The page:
By John Pierce
Independence is a good thing. But it is often wise to use such freedom in cooperation or collaboration.
Those of us who lead organizations that cooperate with the Cooperative Baptist Fellowship had such conversations over the past couple of days. They were constructive.
It is naïve, however, to think that every person or group can work hand-in-hand. Sometimes missions and methods don’t mesh. And there are other ingredients for successful collaboration.
The directors and staff of Baptists Today/Nurturing Faith publishing, although fully independent, value collaboration highly. In fact, the various partnerships we are engaged in at this time are too numerous to name easily.
It is the “cooperative” nature, as opposed to a controlling one, that makes the Cooperative Baptist Fellowship a comfortable home for me both professionally and personally.
The challenge of building effective collaborative relationships is in both identifying a good partner and in clarifying the shared mission. Clearly-stated and firmly-held criteria are essential.
Our organization’s partnerships are built on these criteria or ingredients:
TRUST is the first ingredient. Without it, there is no need to move on to another step.
Leaders of the collaborating groups must feel assured that agreements will be upheld and loyalty will be strong. Healthy partnerships cannot exist if one has any fear of being treated unfairly.
I want to partner with those whom I’d trust with a blank check.
SHARED WORK is the second requirement. Collaboration works well when both partners work well — and with different skills in their respected areas of expertise.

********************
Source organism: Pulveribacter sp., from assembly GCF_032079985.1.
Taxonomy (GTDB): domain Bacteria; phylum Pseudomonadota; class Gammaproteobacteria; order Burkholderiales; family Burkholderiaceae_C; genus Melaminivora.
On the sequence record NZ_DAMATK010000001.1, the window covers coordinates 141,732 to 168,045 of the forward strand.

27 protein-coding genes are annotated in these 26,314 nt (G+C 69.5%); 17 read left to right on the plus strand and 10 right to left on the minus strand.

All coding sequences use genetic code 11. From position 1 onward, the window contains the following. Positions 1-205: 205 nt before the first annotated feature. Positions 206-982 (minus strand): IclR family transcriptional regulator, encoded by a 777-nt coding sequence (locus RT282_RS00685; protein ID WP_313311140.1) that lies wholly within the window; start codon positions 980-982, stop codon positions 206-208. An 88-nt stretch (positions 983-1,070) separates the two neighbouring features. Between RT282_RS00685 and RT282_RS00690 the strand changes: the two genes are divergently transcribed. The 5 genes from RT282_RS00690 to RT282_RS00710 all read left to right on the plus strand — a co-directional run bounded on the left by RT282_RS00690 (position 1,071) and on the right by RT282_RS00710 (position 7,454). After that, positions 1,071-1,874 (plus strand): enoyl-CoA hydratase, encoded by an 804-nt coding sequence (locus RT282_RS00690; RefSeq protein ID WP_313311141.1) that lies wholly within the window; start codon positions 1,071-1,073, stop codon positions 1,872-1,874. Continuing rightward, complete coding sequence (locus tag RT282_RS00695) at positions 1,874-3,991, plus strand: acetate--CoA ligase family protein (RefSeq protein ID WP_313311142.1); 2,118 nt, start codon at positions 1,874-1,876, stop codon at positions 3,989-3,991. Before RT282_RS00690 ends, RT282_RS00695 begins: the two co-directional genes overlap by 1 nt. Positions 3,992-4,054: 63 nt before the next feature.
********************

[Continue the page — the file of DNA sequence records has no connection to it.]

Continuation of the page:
Competence for and commitment to carrying out the project (or projects) to completion are needed. A lazy or disengaged partner who doesn’t share the load violates the essence of collaboration.
Partnerships are not designed so one does less. But so that more gets done together.
MUTUAL BENEFITS are why collaboration makes sense. Each organization gets something beneficial from this arrangement that could not be achieved, or achieved as easily, if done alone.
However, those mutual benefits should be tied to shared values — and ultimately result in greater benefit to a shared mission.
In the case of our organization and many others that relate to the Cooperative Baptist Fellowship, as well as the Fellowship itself, which is designed organizationally on a partnership model, the focus of our collaboration is to provide high-quality resources and services to thoughtful Baptist Christians and churches (and those of other traditions who share the same or similiar values of faith and freedom).
“Who ultimately benefits from this collaboration?” is a good question when considering a partnership. Self-serving cooperation is not worth the effort. There must be an impact beyond what either party sees in an annual report.
Squeezing in several hours of conversation — amid proofreading and making preparations for an upcoming Board meeting —was challenging. But anything that leads to more and healthier collaboration for good causes is worth the investment.
Whether one leads a congregation or other organization, or works independently, it is good to create and clarify criteria for collaboration — and then go find those whose good match will lead to good results.